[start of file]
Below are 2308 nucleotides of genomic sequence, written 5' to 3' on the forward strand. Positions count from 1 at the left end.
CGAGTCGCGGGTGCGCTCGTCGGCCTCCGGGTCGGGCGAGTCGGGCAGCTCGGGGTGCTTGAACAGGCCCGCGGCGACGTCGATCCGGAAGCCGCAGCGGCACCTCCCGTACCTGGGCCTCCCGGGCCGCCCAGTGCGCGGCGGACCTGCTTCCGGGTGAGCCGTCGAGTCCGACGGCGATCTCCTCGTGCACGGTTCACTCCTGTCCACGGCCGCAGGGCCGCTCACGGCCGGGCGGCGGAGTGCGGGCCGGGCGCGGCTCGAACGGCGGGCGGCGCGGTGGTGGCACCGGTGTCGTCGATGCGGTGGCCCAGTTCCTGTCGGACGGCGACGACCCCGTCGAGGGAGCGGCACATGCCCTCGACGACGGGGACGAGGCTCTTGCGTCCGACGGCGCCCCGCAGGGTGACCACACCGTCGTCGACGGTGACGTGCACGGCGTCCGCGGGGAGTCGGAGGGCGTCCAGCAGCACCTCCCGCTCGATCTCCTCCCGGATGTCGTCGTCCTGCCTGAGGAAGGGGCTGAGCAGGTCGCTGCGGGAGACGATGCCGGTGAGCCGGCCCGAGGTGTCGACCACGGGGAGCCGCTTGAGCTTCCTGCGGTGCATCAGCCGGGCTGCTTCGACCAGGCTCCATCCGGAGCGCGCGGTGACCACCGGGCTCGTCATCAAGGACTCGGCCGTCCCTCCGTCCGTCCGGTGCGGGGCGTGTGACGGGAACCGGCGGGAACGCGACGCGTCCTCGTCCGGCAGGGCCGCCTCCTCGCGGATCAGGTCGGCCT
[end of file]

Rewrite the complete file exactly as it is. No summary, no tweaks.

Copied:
Below are 2308 nucleotides of genomic sequence, written 5' to 3' on the forward strand. Positions count from 1 at the left end.
CGAGTCGCGGGTGCGCTCGTCGGCCTCCGGGTCGGGCGAGTCGGGCAGCTCGGGGTGCTTGAACAGGCCCGCGGCGACGTCGATCCGGAAGCCGCAGCGGCACCTCCCGTACCTGGGCCTCCCGGGCCGCCCAGTGCGCGGCGGACCTGCTTCCGGGTGAGCCGTCGAGTCCGACGGCGATCTCCTCGTGCACGGTTCACTCCTGTCCACGGCCGCAGGGCCGCTCACGGCCGGGCGGCGGAGTGCGGGCCGGGCGCGGCTCGAACGGCGGGCGGCGCGGTGGTGGCACCGGTGTCGTCGATGCGGTGGCCCAGTTCCTGTCGGACGGCGACGACCCCGTCGAGGGAGCGGCACATGCCCTCGACGACGGGGACGAGGCTCTTGCGTCCGACGGCGCCCCGCAGGGTGACCACACCGTCGTCGACGGTGACGTGCACGGCGTCCGCGGGGAGTCGGAGGGCGTCCAGCAGCACCTCCCGCTCGATCTCCTCCCGGATGTCGTCGTCCTGCCTGAGGAAGGGGCTGAGCAGGTCGCTGCGGGAGACGATGCCGGTGAGCCGGCCCGAGGTGTCGACCACGGGGAGCCGCTTGAGCTTCCTGCGGTGCATCAGCCGGGCTGCTTCGACCAGGCTCCATCCGGAGCGCGCGGTGACCACCGGGCTCGTCATCAAGGACTCGGCCGTCCCTCCGTCCGTCCGGTGCGGGGCGTGTGACGGGAACCGGCGGGAACGCGACGCGTCCTCGTCCGGCAGGGCCGCCTCCTCGCGGATCAGGTCGGCCT